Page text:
At Kentucky, Allen Edwards played three years for Rick Pitino (1994-97), and one year (1997-98) for Tubby Smith.
Now that Edwards is the men’s basketball coach at the University of Wyoming, he envisions a playing style somewhere in between those he was a part of under Ricky P. and Tubby.
“With Coach P and that ’96 team, we picked you up 94 feet (defensively) and we never let up,” Edwards said last week. “Playing for Tubby, he more picked his spots with the full-court pressure, and we were really sound in the half-court. I want to get to the point where we’re playing somewhere in the middle of that.”
Edwards, 40, had been an assistant on Larry Shyatt’s staff at Wyoming since 2011. When Shyatt stepped down in March after a 14-18 season, the Wyoming administration interviewed all three of the Cowboys’ assistants — Edwards, Scott Duncan and Jeremy Shyatt, Larry’s son.
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“The timing was right for (Edwards) to become a head coach,” Wyoming Athletics Director Tom Burman explained to the Casper Star-Tribune. “If we didn’t hire him, someone else was.”
Wyoming now has something rare — a head coach with two NCAA championship rings as a player.
At UK, Edwards was a contributing reserve on Pitino’s 10-deep, mega-talented 1996 NCAA champs; he was a starter on Smith’s veteran-savvy ’98 title team.
On Wyoming recruiting trips, Edwards does not wear his UK championship rings. “I figure talking about them has the same impact,” he said.
During his playing days, Edwards came to Kentucky from Miami in 1994 as a well-regarded recruit. Yet, rather than immediate stardom, Edwards did something you don’t see much now: He waited his turn, then sacrificed his individual game for the good of the team.
“It was just a different era back then,” Edwards said.
As a junior on the UK team that lost to Arizona in overtime in the 1997 NCAA finals, Edwards averaged 8.6 points. Part of the Comeback Cats national title team in 1998, Edwards averaged 9.2 points, 3.3 rebounds and 3.2 assists.
The ’97 title that got away eats at Edwards, who played in that Final Four in spite of having a stress fracture in his ankle. “I just didn’t feel like I was able to give the other (UK players) my best,” he said.
Now, Edwards says many of the coaches and parents of recruits remember him from his days at Kentucky. Others recall him as the youngest of three brothers who were all successful major college basketball players. Doug Edwards was a star at Florida State in the early 1990s, and Steve Edwards was a standout at Miami (Fla.) in the mid-90s.
After his UK playing days, Edwards spent a year as a special assistant to Tubby Smith. Kyle Macy then hired Edwards as an assistant coach at Morehead State. After stints at VCU and Towson, Edwards spent one season as an aide at Western Kentucky (2010-11).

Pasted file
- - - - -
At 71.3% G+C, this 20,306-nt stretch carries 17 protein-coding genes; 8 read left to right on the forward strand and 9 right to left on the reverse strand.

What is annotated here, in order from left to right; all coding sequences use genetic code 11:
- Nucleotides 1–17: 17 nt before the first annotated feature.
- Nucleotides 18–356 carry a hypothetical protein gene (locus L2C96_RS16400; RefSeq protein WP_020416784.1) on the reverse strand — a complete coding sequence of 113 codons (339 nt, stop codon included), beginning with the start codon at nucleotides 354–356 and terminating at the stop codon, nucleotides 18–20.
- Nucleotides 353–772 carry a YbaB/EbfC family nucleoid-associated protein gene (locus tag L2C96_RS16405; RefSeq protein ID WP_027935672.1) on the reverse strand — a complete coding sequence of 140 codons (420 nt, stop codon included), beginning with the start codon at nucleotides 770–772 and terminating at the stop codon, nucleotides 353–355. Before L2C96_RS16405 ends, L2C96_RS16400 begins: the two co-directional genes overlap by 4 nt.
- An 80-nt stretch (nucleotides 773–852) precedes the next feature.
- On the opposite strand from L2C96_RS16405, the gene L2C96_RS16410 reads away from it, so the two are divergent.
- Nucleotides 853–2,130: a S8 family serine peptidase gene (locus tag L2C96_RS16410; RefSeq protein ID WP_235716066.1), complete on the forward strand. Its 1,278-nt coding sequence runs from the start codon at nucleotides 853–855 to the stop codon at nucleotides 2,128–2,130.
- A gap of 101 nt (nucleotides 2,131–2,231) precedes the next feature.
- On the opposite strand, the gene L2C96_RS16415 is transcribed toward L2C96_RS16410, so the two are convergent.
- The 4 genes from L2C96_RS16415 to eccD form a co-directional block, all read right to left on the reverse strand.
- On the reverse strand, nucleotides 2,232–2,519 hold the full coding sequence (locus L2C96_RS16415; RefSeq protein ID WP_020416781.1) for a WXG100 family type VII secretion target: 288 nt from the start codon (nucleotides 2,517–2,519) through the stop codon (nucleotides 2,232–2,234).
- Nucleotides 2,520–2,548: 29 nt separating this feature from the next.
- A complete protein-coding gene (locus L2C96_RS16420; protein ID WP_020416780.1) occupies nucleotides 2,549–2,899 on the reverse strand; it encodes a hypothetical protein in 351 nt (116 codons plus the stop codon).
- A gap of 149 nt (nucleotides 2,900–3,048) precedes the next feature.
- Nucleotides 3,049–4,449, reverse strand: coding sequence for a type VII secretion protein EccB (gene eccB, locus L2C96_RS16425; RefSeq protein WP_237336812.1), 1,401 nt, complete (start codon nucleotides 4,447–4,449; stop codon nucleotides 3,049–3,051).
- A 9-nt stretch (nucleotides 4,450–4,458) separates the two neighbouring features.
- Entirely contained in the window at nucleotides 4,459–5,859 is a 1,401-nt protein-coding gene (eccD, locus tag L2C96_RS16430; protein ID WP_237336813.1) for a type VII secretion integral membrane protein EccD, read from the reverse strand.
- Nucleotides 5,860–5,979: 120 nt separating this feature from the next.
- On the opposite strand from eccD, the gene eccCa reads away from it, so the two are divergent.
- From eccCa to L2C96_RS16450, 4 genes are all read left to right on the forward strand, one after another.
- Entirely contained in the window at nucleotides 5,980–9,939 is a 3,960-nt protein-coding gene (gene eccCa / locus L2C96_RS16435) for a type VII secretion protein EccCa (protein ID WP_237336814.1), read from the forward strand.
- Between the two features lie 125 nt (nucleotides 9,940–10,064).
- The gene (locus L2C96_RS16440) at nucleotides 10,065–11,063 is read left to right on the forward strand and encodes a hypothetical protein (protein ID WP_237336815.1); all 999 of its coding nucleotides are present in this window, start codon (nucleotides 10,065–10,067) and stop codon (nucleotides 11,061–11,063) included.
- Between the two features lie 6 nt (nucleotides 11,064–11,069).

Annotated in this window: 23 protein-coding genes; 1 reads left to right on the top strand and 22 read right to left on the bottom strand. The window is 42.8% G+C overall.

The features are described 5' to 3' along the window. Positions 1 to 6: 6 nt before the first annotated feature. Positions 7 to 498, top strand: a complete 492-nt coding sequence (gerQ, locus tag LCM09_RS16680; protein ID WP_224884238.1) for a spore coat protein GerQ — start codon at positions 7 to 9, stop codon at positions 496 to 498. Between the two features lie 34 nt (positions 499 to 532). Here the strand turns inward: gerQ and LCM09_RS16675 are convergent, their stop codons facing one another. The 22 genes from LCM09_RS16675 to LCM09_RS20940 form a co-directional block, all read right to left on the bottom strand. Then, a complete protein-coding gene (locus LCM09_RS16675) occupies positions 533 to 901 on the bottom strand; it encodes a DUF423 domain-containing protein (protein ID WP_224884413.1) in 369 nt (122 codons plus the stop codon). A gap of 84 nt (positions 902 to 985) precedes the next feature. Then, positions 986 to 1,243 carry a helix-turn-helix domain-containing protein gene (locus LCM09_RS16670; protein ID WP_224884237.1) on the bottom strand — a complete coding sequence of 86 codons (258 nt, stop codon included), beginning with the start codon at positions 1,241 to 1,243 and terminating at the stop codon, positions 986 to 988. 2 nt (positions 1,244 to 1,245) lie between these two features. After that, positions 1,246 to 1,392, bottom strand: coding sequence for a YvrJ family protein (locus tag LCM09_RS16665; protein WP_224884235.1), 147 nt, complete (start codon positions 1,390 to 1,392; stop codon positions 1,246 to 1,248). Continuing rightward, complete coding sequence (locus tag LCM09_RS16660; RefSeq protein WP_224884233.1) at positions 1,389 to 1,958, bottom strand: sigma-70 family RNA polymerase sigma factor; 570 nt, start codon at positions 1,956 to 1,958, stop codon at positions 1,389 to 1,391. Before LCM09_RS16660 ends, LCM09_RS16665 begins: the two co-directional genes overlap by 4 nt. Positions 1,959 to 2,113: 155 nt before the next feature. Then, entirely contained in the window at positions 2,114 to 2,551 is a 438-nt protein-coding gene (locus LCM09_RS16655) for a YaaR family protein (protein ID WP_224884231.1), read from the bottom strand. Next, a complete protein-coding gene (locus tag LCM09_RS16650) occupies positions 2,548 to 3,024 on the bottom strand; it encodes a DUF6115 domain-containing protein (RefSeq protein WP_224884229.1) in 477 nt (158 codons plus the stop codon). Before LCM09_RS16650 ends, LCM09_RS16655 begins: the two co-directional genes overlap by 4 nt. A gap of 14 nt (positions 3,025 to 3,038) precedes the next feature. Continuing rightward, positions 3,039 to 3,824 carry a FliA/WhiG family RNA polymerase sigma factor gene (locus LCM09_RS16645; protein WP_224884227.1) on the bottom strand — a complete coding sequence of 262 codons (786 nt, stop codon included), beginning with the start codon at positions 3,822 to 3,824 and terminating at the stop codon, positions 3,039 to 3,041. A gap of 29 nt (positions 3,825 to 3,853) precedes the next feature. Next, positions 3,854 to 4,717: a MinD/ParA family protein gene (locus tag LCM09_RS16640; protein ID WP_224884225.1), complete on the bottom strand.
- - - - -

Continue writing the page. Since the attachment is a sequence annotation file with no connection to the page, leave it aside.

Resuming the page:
Larry Shyatt — Billy Donovan’s right-hand-man and de facto “defensive coordinator” with Florida’s back-to-back NCAA title teams in 2006 and ’07 — brought Edwards to Wyoming five years ago.
Last offseason, Edwards interviewed for the head coaching job at Eastern Kentucky. That position ultimately went to Minnesota assistant Dan McHale, but “I think going through that process really helped me here at Wyoming,” Edwards said. “I felt like I knew how to best present my ideas and my background.”
With a population of some 585,000 people, the state of Wyoming is not exactly a robust producer of college basketball talent. So Edwards’ success will ride on how well he fares in luring out-of-state talent to Laramie.
The Wyoming team Edwards inherits loses star guard Josh Adams (24.7 points per game) to graduation but is slated to return other key contributors, including guard Jason McManamen (14.4 ppg) and 6-foot-9 forward Alan Herndon (7.8 ppg, 4.8 rpg).
Wyoming does have some basketball tradition. In 1943, the Cowboys won the NCAA championship.
Led by current Los Angeles Lakers forward Larry Nance Jr., Wyoming went 25-10 in 2014-15 and won the Mountain West Conference Tournament before losing to Northern Iowa in the NCAA Tournament round of 64.
The Cowboys have not won an NCAA tourney game since 2002, however.
Looking to find the happy medium between “Pitino ball” and “Tubby ball,” Wyoming’s new head coach wants to change that.
“I want to make the name ‘Wyoming’ nationally known for basketball,” Allen Edwards said. “I’ve said this here, I do not believe this has to be a place that only contends for (league) championships once every four or five years. My goal here is take things to the next level.”